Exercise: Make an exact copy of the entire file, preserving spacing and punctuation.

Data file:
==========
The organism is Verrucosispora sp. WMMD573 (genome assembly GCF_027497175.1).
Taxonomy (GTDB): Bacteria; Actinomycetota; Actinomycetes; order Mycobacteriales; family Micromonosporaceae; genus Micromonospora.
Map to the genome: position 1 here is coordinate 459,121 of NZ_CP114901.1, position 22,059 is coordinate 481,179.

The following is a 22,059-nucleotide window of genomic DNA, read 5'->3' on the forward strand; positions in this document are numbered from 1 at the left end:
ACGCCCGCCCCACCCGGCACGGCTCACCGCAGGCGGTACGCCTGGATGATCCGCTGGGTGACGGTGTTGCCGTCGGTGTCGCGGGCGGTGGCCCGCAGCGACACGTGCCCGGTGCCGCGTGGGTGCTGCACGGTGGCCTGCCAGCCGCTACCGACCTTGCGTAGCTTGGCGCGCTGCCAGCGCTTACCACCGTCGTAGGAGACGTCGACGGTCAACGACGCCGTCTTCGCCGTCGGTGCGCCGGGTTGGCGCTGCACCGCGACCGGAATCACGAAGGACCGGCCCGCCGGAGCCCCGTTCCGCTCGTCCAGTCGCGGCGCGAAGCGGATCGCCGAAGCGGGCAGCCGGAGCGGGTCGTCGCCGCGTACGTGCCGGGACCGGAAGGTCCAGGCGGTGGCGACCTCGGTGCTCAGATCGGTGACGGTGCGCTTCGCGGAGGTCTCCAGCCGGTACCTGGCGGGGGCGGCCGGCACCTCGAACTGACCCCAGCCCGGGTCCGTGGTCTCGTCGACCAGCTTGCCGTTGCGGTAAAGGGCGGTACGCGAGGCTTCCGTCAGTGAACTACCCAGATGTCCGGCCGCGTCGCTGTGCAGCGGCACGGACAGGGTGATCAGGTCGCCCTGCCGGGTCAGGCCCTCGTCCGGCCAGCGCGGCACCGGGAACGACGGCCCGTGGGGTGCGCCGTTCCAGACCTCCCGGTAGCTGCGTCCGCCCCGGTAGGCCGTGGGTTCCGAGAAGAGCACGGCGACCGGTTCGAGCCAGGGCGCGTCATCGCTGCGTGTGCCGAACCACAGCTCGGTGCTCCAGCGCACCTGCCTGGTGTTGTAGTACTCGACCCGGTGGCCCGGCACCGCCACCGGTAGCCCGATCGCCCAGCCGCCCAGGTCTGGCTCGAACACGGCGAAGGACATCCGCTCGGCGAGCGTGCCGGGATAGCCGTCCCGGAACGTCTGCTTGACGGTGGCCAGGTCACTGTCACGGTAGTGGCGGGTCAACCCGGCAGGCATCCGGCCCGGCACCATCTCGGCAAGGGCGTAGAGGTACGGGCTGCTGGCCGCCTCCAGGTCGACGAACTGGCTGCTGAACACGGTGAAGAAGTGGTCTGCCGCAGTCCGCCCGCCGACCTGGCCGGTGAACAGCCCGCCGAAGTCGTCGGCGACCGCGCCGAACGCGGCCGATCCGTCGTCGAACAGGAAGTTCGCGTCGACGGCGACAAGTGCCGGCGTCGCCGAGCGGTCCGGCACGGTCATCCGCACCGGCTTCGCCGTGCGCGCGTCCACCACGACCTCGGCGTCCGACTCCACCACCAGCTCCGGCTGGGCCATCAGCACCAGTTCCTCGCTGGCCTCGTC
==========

The organism is Verrucosispora sp. WMMD573 (genome assembly GCF_027497175.1).
Taxonomy (GTDB): Bacteria; Actinomycetota; Actinomycetes; order Mycobacteriales; family Micromonosporaceae; genus Micromonospora.
Map to the genome: position 1 here is coordinate 459,121 of NZ_CP114901.1, position 22,059 is coordinate 481,179.

The following is a 22,059-nucleotide window of genomic DNA, read 5'->3' on the forward strand; positions in this document are numbered from 1 at the left end:
ACGCCCGCCCCACCCGGCACGGCTCACCGCAGGCGGTACGCCTGGATGATCCGCTGGGTGACGGTGTTGCCGTCGGTGTCGCGGGCGGTGGCCCGCAGCGACACGTGCCCGGTGCCGCGTGGGTGCTGCACGGTGGCCTGCCAGCCGCTACCGACCTTGCGTAGCTTGGCGCGCTGCCAGCGCTTACCACCGTCGTAGGAGACGTCGACGGTCAACGACGCCGTCTTCGCCGTCGGTGCGCCGGGTTGGCGCTGCACCGCGACCGGAATCACGAAGGACCGGCCCGCCGGAGCCCCGTTCCGCTCGTCCAGTCGCGGCGCGAAGCGGATCGCCGAAGCGGGCAGCCGGAGCGGGTCGTCGCCGCGTACGTGCCGGGACCGGAAGGTCCAGGCGGTGGCGACCTCGGTGCTCAGATCGGTGACGGTGCGCTTCGCGGAGGTCTCCAGCCGGTACCTGGCGGGGGCGGCCGGCACCTCGAACTGACCCCAGCCCGGGTCCGTGGTCTCGTCGACCAGCTTGCCGTTGCGGTAAAGGGCGGTACGCGAGGCTTCCGTCAGTGAACTACCCAGATGTCCGGCCGCGTCGCTGTGCAGCGGCACGGACAGGGTGATCAGGTCGCCCTGCCGGGTCAGGCCCTCGTCCGGCCAGCGCGGCACCGGGAACGACGGCCCGTGGGGTGCGCCGTTCCAGACCTCCCGGTAGCTGCGTCCGCCCCGGTAGGCCGTGGGTTCCGAGAAGAGCACGGCGACCGGTTCGAGCCAGGGCGCGTCATCGCTGCGTGTGCCGAACCACAGCTCGGTGCTCCAGCGCACCTGCCTGGTGTTGTAGTACTCGACCCGGTGGCCCGGCACCGCCACCGGTAGCCCGATCGCCCAGCCGCCCAGGTCTGGCTCGAACACGGCGAAGGACATCCGCTCGGCGAGCGTGCCGGGATAGCCGTCCCGGAACGTCTGCTTGACGGTGGCCAGGTCACTGTCACGGTAGTGGCGGGTCAACCCGGCAGGCATCCGGCCCGGCACCATCTCGGCAAGGGCGTAGAGGTACGGGCTGCTGGCCGCCTCCAGGTCGACGAACTGGCTGCTGAACACGGTGAAGAAGTGGTCTGCCGCAGTCCGCCCGCCGACCTGGCCGGTGAACAGCCCGCCGAAGTCGTCGGCGACCGCGCCGAACGCGGCCGATCCGTCGTCGAACAGGAAGTTCGCGTCGACGGCGACAAGTGCCGGCGTCGCCGAGCGGTCCGGCACGGTCATCCGCACCGGCTTCGCCGTGCGCGCGTCCACCACGACCTCGGCGTCCGACTCCACCACCAGCTCCGGCTGGGCCATCAGCACCAGTTCCTCGCTGGCCTCGTC